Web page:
Upon entering Season Two, Rod Serling and producer Buck Houghton decided that several changes needed to be made in order for the show to craft the voice for which it had been searching.  For starters, they felt the show needed a more aggressive opening theme in order to grab the audience’s attention. They found what they were looking for in two pieces from French composer Marius Constant.  When combined, Constant's music became a highly unusual twenty-eight second theme song which perfectly fit the atmosphere of the show. This music would eventually become one of the most iconic pieces of music in the history of television. Since Constant's song is shorter than Bernard Hermann's theme for Season One, the opening animation segment needed to be cut down as well.  Another noticeable aspect that changed was Serling’s appearance at the beginning of every episode. In the previous season the host only appeared in the promos for the following week’s episodes (the one exception was the season finale “A World of His Own” in which he appeared as a gag at the end of the episode).  Dressed in a sharp, dark suit with a cigarette wedged between his fingers, his calm demeanor and teeth-clenched opening monologues became one of the defining characteristics of the show.  Serling also decided to change his official title at the start of the second season. Instead of “Executive Producer for Cayuga Productions” the closing credits now read “The Twilight Zone created by Rod Serling.”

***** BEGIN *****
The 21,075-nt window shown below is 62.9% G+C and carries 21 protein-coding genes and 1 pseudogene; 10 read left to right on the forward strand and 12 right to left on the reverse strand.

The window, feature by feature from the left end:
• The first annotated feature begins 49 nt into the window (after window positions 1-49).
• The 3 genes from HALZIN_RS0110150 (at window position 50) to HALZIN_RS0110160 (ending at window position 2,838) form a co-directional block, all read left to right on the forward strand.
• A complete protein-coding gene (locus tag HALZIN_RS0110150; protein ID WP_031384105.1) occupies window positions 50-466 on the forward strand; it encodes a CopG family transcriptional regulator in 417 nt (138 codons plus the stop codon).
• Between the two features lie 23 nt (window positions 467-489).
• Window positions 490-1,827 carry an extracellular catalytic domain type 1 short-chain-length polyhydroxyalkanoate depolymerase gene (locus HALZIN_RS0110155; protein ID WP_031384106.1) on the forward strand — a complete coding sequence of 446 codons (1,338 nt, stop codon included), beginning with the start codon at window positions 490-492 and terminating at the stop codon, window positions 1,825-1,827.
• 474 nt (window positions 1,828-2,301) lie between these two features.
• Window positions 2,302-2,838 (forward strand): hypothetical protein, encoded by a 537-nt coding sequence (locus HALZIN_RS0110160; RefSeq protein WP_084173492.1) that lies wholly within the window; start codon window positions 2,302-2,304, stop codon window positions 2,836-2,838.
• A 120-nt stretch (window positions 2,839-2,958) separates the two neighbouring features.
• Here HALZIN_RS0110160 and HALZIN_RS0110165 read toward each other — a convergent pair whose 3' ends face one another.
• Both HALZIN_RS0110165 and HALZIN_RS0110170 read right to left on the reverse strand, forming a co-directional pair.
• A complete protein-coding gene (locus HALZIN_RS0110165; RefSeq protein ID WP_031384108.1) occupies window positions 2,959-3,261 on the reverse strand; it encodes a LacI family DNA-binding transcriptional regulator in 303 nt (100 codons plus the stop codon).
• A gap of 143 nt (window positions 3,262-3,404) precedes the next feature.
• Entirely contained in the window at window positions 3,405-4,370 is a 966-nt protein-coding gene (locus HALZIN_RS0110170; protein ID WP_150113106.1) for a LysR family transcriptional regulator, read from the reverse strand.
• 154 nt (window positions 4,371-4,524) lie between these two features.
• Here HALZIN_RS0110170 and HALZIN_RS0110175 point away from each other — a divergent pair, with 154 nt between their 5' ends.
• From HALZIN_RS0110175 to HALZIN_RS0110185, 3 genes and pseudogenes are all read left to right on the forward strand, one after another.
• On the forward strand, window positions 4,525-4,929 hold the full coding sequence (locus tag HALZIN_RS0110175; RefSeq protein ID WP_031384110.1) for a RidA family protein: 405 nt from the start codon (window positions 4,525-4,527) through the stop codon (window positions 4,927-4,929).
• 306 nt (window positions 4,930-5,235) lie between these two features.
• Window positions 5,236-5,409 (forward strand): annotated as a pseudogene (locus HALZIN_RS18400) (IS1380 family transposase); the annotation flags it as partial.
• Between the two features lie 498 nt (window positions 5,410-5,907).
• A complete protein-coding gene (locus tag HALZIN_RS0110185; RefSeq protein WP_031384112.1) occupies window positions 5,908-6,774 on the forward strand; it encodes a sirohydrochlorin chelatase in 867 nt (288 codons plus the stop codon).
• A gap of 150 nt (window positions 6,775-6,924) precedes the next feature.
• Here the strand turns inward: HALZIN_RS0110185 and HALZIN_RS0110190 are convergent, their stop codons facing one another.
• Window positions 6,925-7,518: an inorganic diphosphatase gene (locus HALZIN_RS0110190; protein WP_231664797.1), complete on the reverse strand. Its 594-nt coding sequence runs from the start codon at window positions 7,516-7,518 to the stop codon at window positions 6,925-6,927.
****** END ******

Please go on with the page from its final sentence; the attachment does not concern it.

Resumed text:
The new season saw many new faces on both the production and creative sides of the program.  To help with the hectic production schedule, Del Reisman was brought on as associate producer.  E. Darrell Hallenback and Lesley Parson, Jr. joined the crew as the regular assistant directors.  In the art department George W. Davis continued on from Season One with the help of newly hired Phil Barber.  Henry Grace remained the senior set director with the help of W. Web Arrowsmith.  Franklin Milton remained the senior sound engineer with Charles Sheid and Bill Edmondson working with him.  Ethel Winant was brought on as the new casting director.  Among the new directors in Season Two were Buzz Kulik, James Sheldon, Justus Addiss, Montgomery Pittman, and Elliot Silverstein, all of whom would become regulars on the program.  Season Two also saw the first script by author George Clayton Johnson, “A Penny for Your Thoughts.”  Johnson had already seen two of his stories adapted by Rod Serling during Season One but this was his official introduction as a regular writer on the show.  He would see two more of his stories adapted and would script a total of four episodes himself, several of which are regarded by fans and critics as some of the best of the series.